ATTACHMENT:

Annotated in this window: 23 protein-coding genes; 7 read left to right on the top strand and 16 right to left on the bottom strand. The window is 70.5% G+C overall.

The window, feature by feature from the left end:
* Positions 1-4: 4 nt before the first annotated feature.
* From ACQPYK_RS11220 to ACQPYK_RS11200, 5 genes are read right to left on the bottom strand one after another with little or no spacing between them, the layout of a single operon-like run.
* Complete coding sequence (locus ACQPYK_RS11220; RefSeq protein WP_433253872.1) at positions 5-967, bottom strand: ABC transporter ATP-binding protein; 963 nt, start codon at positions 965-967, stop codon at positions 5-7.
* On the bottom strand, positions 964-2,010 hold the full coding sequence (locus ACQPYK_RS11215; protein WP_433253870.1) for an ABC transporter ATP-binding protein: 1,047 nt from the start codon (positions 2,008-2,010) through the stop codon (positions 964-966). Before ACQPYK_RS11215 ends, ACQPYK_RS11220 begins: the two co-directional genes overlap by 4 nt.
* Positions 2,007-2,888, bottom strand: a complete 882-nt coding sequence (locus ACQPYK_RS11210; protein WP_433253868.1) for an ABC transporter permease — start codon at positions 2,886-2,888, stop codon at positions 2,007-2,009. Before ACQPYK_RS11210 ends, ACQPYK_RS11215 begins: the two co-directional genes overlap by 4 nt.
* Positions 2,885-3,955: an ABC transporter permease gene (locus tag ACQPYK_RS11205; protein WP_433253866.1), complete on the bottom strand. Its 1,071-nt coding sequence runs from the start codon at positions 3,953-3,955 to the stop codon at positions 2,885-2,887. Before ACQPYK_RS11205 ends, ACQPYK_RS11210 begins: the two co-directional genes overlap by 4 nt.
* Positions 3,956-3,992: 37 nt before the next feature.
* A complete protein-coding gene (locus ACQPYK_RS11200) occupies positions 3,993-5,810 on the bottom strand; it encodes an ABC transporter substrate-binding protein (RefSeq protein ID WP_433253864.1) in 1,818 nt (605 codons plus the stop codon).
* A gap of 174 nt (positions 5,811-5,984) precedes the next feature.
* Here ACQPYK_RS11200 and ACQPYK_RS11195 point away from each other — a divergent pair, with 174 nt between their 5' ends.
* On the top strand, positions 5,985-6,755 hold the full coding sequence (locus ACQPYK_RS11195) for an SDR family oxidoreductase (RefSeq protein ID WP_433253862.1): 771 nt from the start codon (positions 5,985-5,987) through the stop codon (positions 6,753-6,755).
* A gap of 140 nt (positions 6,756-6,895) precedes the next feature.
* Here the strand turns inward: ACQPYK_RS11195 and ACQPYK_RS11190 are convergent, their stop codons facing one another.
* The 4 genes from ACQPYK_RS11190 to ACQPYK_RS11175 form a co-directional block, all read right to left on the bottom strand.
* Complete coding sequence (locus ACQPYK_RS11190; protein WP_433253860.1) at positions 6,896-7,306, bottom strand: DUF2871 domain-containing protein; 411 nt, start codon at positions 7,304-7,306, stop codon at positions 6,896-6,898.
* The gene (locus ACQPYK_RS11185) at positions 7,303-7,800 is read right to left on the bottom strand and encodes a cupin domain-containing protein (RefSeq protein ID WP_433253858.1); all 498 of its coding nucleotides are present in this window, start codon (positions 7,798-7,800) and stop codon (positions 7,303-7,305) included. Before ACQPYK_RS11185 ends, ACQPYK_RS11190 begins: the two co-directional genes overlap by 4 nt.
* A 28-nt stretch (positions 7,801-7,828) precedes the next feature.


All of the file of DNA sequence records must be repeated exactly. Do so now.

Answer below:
Annotated in this window: 23 protein-coding genes; 7 read left to right on the top strand and 16 right to left on the bottom strand. The window is 70.5% G+C overall.

The window, feature by feature from the left end:
* Positions 1-4: 4 nt before the first annotated feature.
* From ACQPYK_RS11220 to ACQPYK_RS11200, 5 genes are read right to left on the bottom strand one after another with little or no spacing between them, the layout of a single operon-like run.
* Complete coding sequence (locus ACQPYK_RS11220; RefSeq protein WP_433253872.1) at positions 5-967, bottom strand: ABC transporter ATP-binding protein; 963 nt, start codon at positions 965-967, stop codon at positions 5-7.
* On the bottom strand, positions 964-2,010 hold the full coding sequence (locus ACQPYK_RS11215; protein WP_433253870.1) for an ABC transporter ATP-binding protein: 1,047 nt from the start codon (positions 2,008-2,010) through the stop codon (positions 964-966). Before ACQPYK_RS11215 ends, ACQPYK_RS11220 begins: the two co-directional genes overlap by 4 nt.
* Positions 2,007-2,888, bottom strand: a complete 882-nt coding sequence (locus ACQPYK_RS11210; protein WP_433253868.1) for an ABC transporter permease — start codon at positions 2,886-2,888, stop codon at positions 2,007-2,009. Before ACQPYK_RS11210 ends, ACQPYK_RS11215 begins: the two co-directional genes overlap by 4 nt.
* Positions 2,885-3,955: an ABC transporter permease gene (locus tag ACQPYK_RS11205; protein WP_433253866.1), complete on the bottom strand. Its 1,071-nt coding sequence runs from the start codon at positions 3,953-3,955 to the stop codon at positions 2,885-2,887. Before ACQPYK_RS11205 ends, ACQPYK_RS11210 begins: the two co-directional genes overlap by 4 nt.
* Positions 3,956-3,992: 37 nt before the next feature.
* A complete protein-coding gene (locus ACQPYK_RS11200) occupies positions 3,993-5,810 on the bottom strand; it encodes an ABC transporter substrate-binding protein (RefSeq protein ID WP_433253864.1) in 1,818 nt (605 codons plus the stop codon).
* A gap of 174 nt (positions 5,811-5,984) precedes the next feature.
* Here ACQPYK_RS11200 and ACQPYK_RS11195 point away from each other — a divergent pair, with 174 nt between their 5' ends.
* On the top strand, positions 5,985-6,755 hold the full coding sequence (locus ACQPYK_RS11195) for an SDR family oxidoreductase (RefSeq protein ID WP_433253862.1): 771 nt from the start codon (positions 5,985-5,987) through the stop codon (positions 6,753-6,755).
* A gap of 140 nt (positions 6,756-6,895) precedes the next feature.
* Here the strand turns inward: ACQPYK_RS11195 and ACQPYK_RS11190 are convergent, their stop codons facing one another.
* The 4 genes from ACQPYK_RS11190 to ACQPYK_RS11175 form a co-directional block, all read right to left on the bottom strand.
* Complete coding sequence (locus ACQPYK_RS11190; protein WP_433253860.1) at positions 6,896-7,306, bottom strand: DUF2871 domain-containing protein; 411 nt, start codon at positions 7,304-7,306, stop codon at positions 6,896-6,898.
* The gene (locus ACQPYK_RS11185) at positions 7,303-7,800 is read right to left on the bottom strand and encodes a cupin domain-containing protein (RefSeq protein ID WP_433253858.1); all 498 of its coding nucleotides are present in this window, start codon (positions 7,798-7,800) and stop codon (positions 7,303-7,305) included. Before ACQPYK_RS11185 ends, ACQPYK_RS11190 begins: the two co-directional genes overlap by 4 nt.
* A 28-nt stretch (positions 7,801-7,828) precedes the next feature.